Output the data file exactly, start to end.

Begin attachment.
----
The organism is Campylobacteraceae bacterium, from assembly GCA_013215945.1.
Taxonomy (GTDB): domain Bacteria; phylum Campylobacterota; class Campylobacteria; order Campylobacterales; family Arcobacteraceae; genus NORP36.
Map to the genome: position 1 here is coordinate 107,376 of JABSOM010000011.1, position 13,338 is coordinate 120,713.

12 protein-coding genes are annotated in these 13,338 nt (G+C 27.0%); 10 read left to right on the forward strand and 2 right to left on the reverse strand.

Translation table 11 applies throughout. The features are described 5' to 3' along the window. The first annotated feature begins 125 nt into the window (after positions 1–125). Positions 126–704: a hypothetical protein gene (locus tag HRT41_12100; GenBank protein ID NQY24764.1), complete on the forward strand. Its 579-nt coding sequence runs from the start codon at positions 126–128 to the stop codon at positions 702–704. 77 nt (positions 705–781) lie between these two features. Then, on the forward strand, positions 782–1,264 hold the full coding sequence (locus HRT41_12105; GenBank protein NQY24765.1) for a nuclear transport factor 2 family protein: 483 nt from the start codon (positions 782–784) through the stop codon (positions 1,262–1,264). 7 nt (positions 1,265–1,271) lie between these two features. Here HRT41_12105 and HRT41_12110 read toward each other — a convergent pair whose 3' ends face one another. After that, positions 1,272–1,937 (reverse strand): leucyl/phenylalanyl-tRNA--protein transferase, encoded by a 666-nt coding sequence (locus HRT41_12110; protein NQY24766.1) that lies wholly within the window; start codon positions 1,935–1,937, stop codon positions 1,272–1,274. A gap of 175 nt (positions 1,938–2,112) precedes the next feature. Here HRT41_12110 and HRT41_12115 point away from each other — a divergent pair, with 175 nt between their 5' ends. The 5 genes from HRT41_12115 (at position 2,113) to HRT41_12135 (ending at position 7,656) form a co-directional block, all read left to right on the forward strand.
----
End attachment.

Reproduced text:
The organism is Campylobacteraceae bacterium, from assembly GCA_013215945.1.
Taxonomy (GTDB): domain Bacteria; phylum Campylobacterota; class Campylobacteria; order Campylobacterales; family Arcobacteraceae; genus NORP36.
Map to the genome: position 1 here is coordinate 107,376 of JABSOM010000011.1, position 13,338 is coordinate 120,713.

12 protein-coding genes are annotated in these 13,338 nt (G+C 27.0%); 10 read left to right on the forward strand and 2 right to left on the reverse strand.

Translation table 11 applies throughout. The features are described 5' to 3' along the window. The first annotated feature begins 125 nt into the window (after positions 1–125). Positions 126–704: a hypothetical protein gene (locus tag HRT41_12100; GenBank protein ID NQY24764.1), complete on the forward strand. Its 579-nt coding sequence runs from the start codon at positions 126–128 to the stop codon at positions 702–704. 77 nt (positions 705–781) lie between these two features. Then, on the forward strand, positions 782–1,264 hold the full coding sequence (locus HRT41_12105; GenBank protein NQY24765.1) for a nuclear transport factor 2 family protein: 483 nt from the start codon (positions 782–784) through the stop codon (positions 1,262–1,264). 7 nt (positions 1,265–1,271) lie between these two features. Here HRT41_12105 and HRT41_12110 read toward each other — a convergent pair whose 3' ends face one another. After that, positions 1,272–1,937 (reverse strand): leucyl/phenylalanyl-tRNA--protein transferase, encoded by a 666-nt coding sequence (locus HRT41_12110; protein NQY24766.1) that lies wholly within the window; start codon positions 1,935–1,937, stop codon positions 1,272–1,274. A gap of 175 nt (positions 1,938–2,112) precedes the next feature. Here HRT41_12110 and HRT41_12115 point away from each other — a divergent pair, with 175 nt between their 5' ends. The 5 genes from HRT41_12115 (at position 2,113) to HRT41_12135 (ending at position 7,656) form a co-directional block, all read left to right on the forward strand.